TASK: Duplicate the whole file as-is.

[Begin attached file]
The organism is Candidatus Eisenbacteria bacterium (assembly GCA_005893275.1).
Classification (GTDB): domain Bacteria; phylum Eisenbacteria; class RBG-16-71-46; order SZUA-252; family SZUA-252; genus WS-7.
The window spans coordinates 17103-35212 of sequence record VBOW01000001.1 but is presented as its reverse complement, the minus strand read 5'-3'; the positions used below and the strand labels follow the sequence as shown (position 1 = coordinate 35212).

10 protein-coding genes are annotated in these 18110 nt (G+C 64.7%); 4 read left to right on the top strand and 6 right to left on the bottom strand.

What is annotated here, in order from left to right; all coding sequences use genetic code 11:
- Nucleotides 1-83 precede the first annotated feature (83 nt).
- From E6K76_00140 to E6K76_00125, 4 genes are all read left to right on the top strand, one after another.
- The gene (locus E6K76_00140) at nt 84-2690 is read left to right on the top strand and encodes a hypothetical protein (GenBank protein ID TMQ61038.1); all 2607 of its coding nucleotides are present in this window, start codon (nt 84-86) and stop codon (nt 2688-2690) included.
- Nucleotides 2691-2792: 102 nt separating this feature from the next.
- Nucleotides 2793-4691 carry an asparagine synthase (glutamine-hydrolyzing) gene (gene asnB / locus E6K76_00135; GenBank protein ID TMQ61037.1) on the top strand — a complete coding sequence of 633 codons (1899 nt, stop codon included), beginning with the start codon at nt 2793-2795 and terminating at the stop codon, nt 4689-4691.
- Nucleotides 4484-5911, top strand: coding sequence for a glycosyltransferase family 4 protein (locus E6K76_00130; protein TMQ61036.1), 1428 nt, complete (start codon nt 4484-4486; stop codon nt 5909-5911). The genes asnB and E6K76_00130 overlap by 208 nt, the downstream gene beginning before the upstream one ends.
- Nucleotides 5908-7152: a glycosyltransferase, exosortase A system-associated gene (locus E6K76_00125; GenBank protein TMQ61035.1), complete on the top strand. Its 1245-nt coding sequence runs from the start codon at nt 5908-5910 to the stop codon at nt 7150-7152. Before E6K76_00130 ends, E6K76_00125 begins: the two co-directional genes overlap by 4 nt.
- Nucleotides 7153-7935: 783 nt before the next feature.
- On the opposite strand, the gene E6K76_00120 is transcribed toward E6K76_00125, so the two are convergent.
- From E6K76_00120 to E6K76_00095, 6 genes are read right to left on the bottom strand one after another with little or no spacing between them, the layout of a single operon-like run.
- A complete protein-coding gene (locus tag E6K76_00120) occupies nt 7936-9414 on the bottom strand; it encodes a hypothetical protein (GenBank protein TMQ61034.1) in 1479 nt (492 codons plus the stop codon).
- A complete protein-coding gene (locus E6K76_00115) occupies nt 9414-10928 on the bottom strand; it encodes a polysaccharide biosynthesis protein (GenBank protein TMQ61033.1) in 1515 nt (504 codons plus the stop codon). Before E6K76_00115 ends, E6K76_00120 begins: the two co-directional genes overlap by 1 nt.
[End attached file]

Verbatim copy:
The organism is Candidatus Eisenbacteria bacterium (assembly GCA_005893275.1).
Classification (GTDB): domain Bacteria; phylum Eisenbacteria; class RBG-16-71-46; order SZUA-252; family SZUA-252; genus WS-7.
The window spans coordinates 17103-35212 of sequence record VBOW01000001.1 but is presented as its reverse complement, the minus strand read 5'-3'; the positions used below and the strand labels follow the sequence as shown (position 1 = coordinate 35212).

10 protein-coding genes are annotated in these 18110 nt (G+C 64.7%); 4 read left to right on the top strand and 6 right to left on the bottom strand.

What is annotated here, in order from left to right; all coding sequences use genetic code 11:
- Nucleotides 1-83 precede the first annotated feature (83 nt).
- From E6K76_00140 to E6K76_00125, 4 genes are all read left to right on the top strand, one after another.
- The gene (locus E6K76_00140) at nt 84-2690 is read left to right on the top strand and encodes a hypothetical protein (GenBank protein ID TMQ61038.1); all 2607 of its coding nucleotides are present in this window, start codon (nt 84-86) and stop codon (nt 2688-2690) included.
- Nucleotides 2691-2792: 102 nt separating this feature from the next.
- Nucleotides 2793-4691 carry an asparagine synthase (glutamine-hydrolyzing) gene (gene asnB / locus E6K76_00135; GenBank protein ID TMQ61037.1) on the top strand — a complete coding sequence of 633 codons (1899 nt, stop codon included), beginning with the start codon at nt 2793-2795 and terminating at the stop codon, nt 4689-4691.
- Nucleotides 4484-5911, top strand: coding sequence for a glycosyltransferase family 4 protein (locus E6K76_00130; protein TMQ61036.1), 1428 nt, complete (start codon nt 4484-4486; stop codon nt 5909-5911). The genes asnB and E6K76_00130 overlap by 208 nt, the downstream gene beginning before the upstream one ends.
- Nucleotides 5908-7152: a glycosyltransferase, exosortase A system-associated gene (locus E6K76_00125; GenBank protein TMQ61035.1), complete on the top strand. Its 1245-nt coding sequence runs from the start codon at nt 5908-5910 to the stop codon at nt 7150-7152. Before E6K76_00130 ends, E6K76_00125 begins: the two co-directional genes overlap by 4 nt.
- Nucleotides 7153-7935: 783 nt before the next feature.
- On the opposite strand, the gene E6K76_00120 is transcribed toward E6K76_00125, so the two are convergent.
- From E6K76_00120 to E6K76_00095, 6 genes are read right to left on the bottom strand one after another with little or no spacing between them, the layout of a single operon-like run.
- A complete protein-coding gene (locus tag E6K76_00120) occupies nt 7936-9414 on the bottom strand; it encodes a hypothetical protein (GenBank protein TMQ61034.1) in 1479 nt (492 codons plus the stop codon).
- A complete protein-coding gene (locus E6K76_00115) occupies nt 9414-10928 on the bottom strand; it encodes a polysaccharide biosynthesis protein (GenBank protein TMQ61033.1) in 1515 nt (504 codons plus the stop codon). Before E6K76_00115 ends, E6K76_00120 begins: the two co-directional genes overlap by 1 nt.